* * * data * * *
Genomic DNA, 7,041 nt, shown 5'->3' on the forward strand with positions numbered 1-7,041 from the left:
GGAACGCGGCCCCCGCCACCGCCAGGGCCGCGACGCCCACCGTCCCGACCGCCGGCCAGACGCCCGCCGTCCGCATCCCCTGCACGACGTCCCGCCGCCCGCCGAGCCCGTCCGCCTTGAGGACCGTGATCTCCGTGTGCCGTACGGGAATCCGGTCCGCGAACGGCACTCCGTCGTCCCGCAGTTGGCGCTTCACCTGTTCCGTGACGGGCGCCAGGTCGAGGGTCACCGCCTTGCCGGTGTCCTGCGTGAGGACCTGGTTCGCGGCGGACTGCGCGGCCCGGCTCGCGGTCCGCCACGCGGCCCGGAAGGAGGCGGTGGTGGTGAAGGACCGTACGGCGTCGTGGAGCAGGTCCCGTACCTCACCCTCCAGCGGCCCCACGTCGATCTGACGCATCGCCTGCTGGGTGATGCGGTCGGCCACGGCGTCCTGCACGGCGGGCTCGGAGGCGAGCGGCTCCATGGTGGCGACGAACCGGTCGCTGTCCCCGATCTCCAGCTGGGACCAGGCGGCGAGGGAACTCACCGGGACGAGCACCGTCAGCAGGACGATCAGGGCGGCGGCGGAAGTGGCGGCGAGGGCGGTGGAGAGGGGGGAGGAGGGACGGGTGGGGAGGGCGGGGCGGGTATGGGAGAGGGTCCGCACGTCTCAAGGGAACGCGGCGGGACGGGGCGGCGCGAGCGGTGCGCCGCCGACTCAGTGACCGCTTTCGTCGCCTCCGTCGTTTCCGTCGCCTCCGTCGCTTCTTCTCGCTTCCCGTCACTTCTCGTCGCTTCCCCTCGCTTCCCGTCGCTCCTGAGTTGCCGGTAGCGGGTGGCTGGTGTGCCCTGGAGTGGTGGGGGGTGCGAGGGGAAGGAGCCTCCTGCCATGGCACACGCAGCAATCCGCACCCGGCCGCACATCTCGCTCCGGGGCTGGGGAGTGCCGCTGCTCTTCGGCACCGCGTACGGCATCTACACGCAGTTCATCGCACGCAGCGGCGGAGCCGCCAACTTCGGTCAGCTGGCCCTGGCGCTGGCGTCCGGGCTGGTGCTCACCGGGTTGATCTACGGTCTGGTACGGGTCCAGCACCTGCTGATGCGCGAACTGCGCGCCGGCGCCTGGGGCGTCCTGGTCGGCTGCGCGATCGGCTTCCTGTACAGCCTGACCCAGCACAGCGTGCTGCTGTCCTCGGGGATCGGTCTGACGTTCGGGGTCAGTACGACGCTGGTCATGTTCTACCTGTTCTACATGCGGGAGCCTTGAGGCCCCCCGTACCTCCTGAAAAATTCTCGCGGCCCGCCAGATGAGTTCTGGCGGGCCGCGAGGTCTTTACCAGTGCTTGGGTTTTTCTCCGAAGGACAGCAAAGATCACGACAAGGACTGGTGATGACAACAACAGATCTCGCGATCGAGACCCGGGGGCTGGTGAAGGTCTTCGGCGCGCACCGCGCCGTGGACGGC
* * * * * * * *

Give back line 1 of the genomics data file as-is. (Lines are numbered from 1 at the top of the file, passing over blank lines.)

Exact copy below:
Genomic DNA, 7,041 nt, shown 5'->3' on the forward strand with positions numbered 1-7,041 from the left: